Yesterday we heard that a supposed “terrorist” briefly interviewed in the new Bruno film wasn’t a terrorist at all and claims he was misled into thinking that he would be interviewed by a German filmmaker trying to shed light on the situation in Palestine. (Documentaries and educational films are very popular on German television and this undoubtedly seemed like a legitimate request.) When Cohen brought up Osama Bin Laden, the “terrorist”/Palestinian rights organizer got offended and told him to leave. Now that the film is out, the guy is very upset and says that his image was misused and that he may sue.
Not only is the guy featured in the movie offended, the terrorist organization that Cohen incorrectly claimed he belonged to, Al Aqsa Martyrs Brigades, has issued a pretty scary statement saying that the film was a conspiracy against them and that “We reserve the right to respond in the way we find suitable against this man.” Uh-oh:
The Al Aqsa Martyrs Brigades, the terrorist group depicted in the film “Bruno,” is “very upset” their group’s namesake and former member was featured in a film about a homosexual character that includes graphic depictions of homosexual sex.
The group, as well as individual members, released a statement to WND that includes a veiled threat against the movie’s star, Sacha Baron Cohen:
“We reserve the right to respond in the way we find suitable against this man (Cohen)” said the statement.
“This movie was part of a conspiracy against the Al Aqsa Martyrs Brigades,” continued the statement, released through a senior member of the group in the West Bank.
“According to what we checked there was no meeting about the real context of the film. This was a dirty use of our brother, Aiman, and we don’t accept that the name of the Al Aqsa Martyrs Brigades is part of the film.”
Aiman is a reference to Ayman Abu Aita, who was interviewed in the movie “Bruno” and labeled as a “terrorist leader” from the Brigades division in the West Bank city of Bethlehem. Aita told WND yesterday the movie mislabels him and that Cohen conducted the interview under false pretenses. Aita said he is pursuing legal action against Cohen.
The Brigades statement claimed that “Aiman is part of the political level of Fatah in Bethlehem, part of the leadership of the political apparatus of Fatah. He is not a member of the Brigades.”
The Al Aqsa Martyrs Brigades is the declared military wing of Palestinian Authority President Mahmoud Abbas’ U.S.-backed Fatah party. The Brigades is responsible for scores of suicide bombings, shootings and deadly rocket attacks against Israeli civilian population centers.
Several Al Aqsa Martyrs Brigades leaders responded to the use of their group in the “Bruno” movie.
Abu Philistine, the current leader of the Brigades in Aita’s hometown of Bethlehem, told WND, “This was a trick against Aiman. We don’t want to be part of this movie”
Jihad Jaara, the infamous exiled chief of the Brigades in Bethlehem, called Cohen “not funny” and said his film was “stupid.”
“I’d like to tell Cohen if you like to be funny you are not. You showed the world how stupid is this film,” Jaara told WND. “We don’t need for Cohen to show us to the world in a homosexual film. That made us very angry at him.”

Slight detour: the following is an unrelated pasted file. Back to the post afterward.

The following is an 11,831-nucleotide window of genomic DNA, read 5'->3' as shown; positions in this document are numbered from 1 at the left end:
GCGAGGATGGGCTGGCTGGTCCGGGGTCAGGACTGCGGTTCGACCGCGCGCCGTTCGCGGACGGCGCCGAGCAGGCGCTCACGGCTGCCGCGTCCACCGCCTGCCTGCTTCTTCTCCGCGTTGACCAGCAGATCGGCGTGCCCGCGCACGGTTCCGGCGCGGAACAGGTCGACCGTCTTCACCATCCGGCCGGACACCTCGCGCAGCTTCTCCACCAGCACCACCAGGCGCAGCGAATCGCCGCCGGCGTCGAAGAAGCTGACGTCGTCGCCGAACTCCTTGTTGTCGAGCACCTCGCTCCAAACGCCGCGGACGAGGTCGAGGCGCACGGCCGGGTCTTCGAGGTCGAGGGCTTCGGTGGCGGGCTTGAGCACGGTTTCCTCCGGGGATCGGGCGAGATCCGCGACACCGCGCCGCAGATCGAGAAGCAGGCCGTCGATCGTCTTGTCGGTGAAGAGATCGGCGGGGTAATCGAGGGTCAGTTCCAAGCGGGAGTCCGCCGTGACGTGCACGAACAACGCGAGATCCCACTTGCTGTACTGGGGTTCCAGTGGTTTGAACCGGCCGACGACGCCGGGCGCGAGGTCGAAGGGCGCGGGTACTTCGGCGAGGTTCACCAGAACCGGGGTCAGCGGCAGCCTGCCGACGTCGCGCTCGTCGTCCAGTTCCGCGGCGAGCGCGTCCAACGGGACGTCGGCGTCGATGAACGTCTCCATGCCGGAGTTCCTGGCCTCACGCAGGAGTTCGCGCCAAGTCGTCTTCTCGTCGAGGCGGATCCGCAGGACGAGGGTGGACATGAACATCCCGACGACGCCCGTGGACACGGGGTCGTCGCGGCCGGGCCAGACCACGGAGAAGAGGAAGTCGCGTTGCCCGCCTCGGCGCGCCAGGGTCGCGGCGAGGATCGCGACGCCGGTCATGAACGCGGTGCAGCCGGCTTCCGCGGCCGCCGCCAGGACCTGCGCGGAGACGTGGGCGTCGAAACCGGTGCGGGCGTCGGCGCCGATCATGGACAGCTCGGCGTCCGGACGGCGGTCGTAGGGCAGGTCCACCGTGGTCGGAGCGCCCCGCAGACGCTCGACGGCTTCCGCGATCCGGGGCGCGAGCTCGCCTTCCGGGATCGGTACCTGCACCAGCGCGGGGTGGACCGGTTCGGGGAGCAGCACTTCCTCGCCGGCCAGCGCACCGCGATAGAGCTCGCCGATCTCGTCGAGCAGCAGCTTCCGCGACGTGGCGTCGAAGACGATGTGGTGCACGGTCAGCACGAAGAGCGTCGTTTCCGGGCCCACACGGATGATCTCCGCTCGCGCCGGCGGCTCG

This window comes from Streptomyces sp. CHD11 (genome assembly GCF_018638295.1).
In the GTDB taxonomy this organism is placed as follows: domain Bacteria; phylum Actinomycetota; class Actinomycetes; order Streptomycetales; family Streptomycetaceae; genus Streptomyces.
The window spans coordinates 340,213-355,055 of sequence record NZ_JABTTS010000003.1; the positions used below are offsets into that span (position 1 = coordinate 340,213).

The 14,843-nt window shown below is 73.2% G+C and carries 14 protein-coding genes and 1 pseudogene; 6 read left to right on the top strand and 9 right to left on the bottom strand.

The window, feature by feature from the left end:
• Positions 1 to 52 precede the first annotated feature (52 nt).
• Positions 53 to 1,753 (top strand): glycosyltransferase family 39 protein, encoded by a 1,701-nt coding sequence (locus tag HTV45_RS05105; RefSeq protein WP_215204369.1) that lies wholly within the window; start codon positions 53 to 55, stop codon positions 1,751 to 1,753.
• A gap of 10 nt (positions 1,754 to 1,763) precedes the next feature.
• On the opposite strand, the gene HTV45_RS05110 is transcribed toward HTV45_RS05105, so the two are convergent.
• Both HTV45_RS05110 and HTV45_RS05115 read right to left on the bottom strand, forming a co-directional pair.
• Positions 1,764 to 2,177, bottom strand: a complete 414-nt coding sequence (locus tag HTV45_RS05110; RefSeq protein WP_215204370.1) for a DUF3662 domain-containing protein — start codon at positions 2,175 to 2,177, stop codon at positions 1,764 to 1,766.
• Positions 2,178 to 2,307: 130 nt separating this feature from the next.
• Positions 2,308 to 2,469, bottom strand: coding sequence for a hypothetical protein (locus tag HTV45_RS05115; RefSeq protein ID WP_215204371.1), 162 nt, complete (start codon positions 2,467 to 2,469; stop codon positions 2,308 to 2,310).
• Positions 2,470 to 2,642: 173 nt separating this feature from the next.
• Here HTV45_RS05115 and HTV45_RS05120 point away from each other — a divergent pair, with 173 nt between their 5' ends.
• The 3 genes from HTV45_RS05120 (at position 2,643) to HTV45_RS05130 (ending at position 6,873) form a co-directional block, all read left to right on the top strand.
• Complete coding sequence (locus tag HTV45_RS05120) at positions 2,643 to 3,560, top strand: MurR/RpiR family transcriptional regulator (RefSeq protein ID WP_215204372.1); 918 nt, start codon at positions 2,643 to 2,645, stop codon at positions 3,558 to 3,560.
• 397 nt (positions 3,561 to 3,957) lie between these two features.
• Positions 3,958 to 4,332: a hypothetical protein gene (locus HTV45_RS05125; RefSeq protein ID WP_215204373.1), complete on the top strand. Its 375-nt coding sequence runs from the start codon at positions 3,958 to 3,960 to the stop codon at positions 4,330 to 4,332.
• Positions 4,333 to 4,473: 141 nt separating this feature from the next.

Continued Jaara: “If he wants to make a real film, then come to the Palestinian territories and see how children are dying every day at the hands of the Israeli occupation.
“I heard about this film and I felt very shamed when I heard about it,” added Jaara.
Jaara was the notorious director of the 2002 siege of Bethlehem’s Church of the Nativity who served as the Bethlehem-area chief of the Al Aqsa Martyrs Brigades terrorist organization during that time.
Many senior Al Aqsa Martyrs Brigades leaders were granted amnesty by Israel in 2007 in an American-brokered gesture to bolster Abbas. The group, therefore, could not release an official pamphlet against the movie since the Brigades has not been releasing pamphlets. Also, some Brigades leaders warned that Abbas’ Fatah party may try to distance itself publicly from the statements against Cohen.
I saw Bruno this weekend, and I can’t remember if Cohen specifically mentioned that group in the film. He did bring up their name in an interview on Letterman last week though, and it’s pretty likely he claimed that the guy he interviewed was in the group, especially considering how seriously they’re responding. You don’t want to piss off a group of suicide bombers! The film could have been just as funny without that scene, and they probably should have cut it. It must have been a huge expense to go to the Middle East and they didn’t have much else to fill out that part of the story, though.
The film was really raunchy, and included several scenes of jaw-dropping, offensively portrayed gay sex along with real straight sex (with bars to block the naughty bits, but it was clear what was going on) and full frontal male nudity. Just about anyone could conceivably be upset to be associated with that film. It’s also not for kids or teens at all. Universal wants to make sure they maximize ticket sales and have cut three scenes to a offer a new teen-friendly UK version of Bruno in order to score a “15″ rating. The original film has an adults-only “18″ rating. There are at least four scenes that I can remember that should really be cut to sanitize it, but many people would argue that no version of the film is appropriate for under-18. It’s obnoxious through and through, and that’s why it’s so successful.
Cohen is shown at the LA premiere of Bruno on 6/25/09. Credit: PRPhotos